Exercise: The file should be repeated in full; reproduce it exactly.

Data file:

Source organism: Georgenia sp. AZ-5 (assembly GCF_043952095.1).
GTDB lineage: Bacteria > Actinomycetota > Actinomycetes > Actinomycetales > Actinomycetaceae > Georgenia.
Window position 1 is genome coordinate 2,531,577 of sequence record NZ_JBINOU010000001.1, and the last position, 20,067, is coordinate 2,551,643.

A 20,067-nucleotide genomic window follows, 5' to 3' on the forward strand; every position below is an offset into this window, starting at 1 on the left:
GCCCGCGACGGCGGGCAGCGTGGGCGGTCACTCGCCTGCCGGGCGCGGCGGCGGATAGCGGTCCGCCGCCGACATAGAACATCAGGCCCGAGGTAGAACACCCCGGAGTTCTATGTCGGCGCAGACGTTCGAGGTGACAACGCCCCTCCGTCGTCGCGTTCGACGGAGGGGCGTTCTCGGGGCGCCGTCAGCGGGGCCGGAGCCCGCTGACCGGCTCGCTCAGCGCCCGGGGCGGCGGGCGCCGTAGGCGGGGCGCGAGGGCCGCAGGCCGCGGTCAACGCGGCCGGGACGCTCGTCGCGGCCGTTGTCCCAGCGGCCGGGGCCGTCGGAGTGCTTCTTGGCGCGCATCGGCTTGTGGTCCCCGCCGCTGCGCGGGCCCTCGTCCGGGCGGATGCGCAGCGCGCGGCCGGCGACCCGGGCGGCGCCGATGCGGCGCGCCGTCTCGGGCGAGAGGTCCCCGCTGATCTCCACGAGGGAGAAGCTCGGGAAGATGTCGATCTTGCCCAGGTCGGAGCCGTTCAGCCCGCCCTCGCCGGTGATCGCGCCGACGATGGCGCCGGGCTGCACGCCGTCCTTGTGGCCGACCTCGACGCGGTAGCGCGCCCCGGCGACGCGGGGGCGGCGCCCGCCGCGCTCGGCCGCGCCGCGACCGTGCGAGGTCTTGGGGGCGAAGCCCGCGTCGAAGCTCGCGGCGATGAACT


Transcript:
Source organism: Georgenia sp. AZ-5 (assembly GCF_043952095.1).
GTDB lineage: Bacteria > Actinomycetota > Actinomycetes > Actinomycetales > Actinomycetaceae > Georgenia.
Window position 1 is genome coordinate 2,531,577 of sequence record NZ_JBINOU010000001.1, and the last position, 20,067, is coordinate 2,551,643.

A 20,067-nucleotide genomic window follows, 5' to 3' on the forward strand; every position below is an offset into this window, starting at 1 on the left:
GCCCGCGACGGCGGGCAGCGTGGGCGGTCACTCGCCTGCCGGGCGCGGCGGCGGATAGCGGTCCGCCGCCGACATAGAACATCAGGCCCGAGGTAGAACACCCCGGAGTTCTATGTCGGCGCAGACGTTCGAGGTGACAACGCCCCTCCGTCGTCGCGTTCGACGGAGGGGCGTTCTCGGGGCGCCGTCAGCGGGGCCGGAGCCCGCTGACCGGCTCGCTCAGCGCCCGGGGCGGCGGGCGCCGTAGGCGGGGCGCGAGGGCCGCAGGCCGCGGTCAACGCGGCCGGGACGCTCGTCGCGGCCGTTGTCCCAGCGGCCGGGGCCGTCGGAGTGCTTCTTGGCGCGCATCGGCTTGTGGTCCCCGCCGCTGCGCGGGCCCTCGTCCGGGCGGATGCGCAGCGCGCGGCCGGCGACCCGGGCGGCGCCGATGCGGCGCGCCGTCTCGGGCGAGAGGTCCCCGCTGATCTCCACGAGGGAGAAGCTCGGGAAGATGTCGATCTTGCCCAGGTCGGAGCCGTTCAGCCCGCCCTCGCCGGTGATCGCGCCGACGATGGCGCCGGGCTGCACGCCGTCCTTGTGGCCGACCTCGACGCGGTAGCGCGCCCCGGCGACGCGGGGGCGGCGCCCGCCGCGCTCGGCCGCGCCGCGACCGTGCGAGGTCTTGGGGGCGAAGCCCGCGTCGAAGCTCGCGGCGATGAACT